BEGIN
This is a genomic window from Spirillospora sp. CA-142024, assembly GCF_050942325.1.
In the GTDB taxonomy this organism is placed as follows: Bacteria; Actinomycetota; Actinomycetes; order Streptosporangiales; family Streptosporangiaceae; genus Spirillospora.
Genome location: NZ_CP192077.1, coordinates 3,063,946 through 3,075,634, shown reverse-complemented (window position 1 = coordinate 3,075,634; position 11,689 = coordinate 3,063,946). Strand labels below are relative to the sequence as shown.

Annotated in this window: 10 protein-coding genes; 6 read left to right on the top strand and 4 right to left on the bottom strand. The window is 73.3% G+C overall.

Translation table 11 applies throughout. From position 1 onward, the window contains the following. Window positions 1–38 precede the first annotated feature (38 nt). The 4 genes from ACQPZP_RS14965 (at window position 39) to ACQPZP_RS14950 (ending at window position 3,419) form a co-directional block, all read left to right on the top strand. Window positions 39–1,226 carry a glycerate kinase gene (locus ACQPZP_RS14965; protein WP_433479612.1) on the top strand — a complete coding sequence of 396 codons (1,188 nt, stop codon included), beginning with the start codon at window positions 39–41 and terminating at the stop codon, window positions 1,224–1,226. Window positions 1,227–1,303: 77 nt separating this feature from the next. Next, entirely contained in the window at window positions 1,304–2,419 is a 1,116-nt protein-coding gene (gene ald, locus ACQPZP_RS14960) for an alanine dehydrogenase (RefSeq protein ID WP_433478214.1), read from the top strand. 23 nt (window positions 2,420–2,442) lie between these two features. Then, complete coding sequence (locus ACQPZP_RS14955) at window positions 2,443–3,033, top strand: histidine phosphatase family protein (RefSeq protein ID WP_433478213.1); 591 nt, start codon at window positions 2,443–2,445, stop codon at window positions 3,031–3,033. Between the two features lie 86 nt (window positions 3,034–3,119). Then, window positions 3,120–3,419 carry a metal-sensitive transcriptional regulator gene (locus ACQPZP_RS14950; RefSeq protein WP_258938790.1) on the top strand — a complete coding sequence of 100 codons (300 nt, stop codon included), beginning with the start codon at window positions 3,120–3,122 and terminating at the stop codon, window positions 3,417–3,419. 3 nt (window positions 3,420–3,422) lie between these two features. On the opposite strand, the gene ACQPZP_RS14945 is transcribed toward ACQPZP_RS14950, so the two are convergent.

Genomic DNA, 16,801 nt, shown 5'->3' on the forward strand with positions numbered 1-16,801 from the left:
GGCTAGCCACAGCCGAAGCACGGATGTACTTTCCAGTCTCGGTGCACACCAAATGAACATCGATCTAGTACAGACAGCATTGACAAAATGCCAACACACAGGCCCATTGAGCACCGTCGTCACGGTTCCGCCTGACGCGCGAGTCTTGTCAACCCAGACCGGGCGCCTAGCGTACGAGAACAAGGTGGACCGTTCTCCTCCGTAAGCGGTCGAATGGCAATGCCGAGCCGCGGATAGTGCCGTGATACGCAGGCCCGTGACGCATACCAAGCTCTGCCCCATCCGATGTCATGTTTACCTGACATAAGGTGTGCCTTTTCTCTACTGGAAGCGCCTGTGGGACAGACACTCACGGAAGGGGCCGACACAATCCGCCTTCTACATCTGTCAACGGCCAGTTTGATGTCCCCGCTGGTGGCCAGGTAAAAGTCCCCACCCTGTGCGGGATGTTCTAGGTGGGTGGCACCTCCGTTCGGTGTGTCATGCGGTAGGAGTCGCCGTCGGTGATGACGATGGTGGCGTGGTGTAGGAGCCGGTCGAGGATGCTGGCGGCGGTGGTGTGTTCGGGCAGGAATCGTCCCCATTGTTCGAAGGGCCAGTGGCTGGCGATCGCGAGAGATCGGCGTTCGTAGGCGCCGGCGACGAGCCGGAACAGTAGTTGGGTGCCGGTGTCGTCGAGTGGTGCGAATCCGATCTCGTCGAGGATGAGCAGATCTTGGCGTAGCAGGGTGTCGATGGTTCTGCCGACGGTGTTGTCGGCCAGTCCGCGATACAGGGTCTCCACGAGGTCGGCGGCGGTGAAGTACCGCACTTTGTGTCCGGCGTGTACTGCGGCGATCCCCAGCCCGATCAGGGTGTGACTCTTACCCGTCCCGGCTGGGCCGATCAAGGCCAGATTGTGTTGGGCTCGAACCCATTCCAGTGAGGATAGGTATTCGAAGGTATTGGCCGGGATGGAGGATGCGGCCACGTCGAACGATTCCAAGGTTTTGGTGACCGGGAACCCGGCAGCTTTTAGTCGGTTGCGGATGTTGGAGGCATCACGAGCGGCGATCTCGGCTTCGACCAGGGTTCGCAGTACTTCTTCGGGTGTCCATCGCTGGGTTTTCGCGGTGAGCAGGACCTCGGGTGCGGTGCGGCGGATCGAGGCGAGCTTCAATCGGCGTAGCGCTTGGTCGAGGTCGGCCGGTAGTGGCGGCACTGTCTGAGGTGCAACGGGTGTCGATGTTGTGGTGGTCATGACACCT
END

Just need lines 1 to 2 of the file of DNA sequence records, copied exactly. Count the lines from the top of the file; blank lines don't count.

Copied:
This is a genomic window from Spirillospora sp. CA-142024, assembly GCF_050942325.1.
In the GTDB taxonomy this organism is placed as follows: Bacteria; Actinomycetota; Actinomycetes; order Streptosporangiales; family Streptosporangiaceae; genus Spirillospora.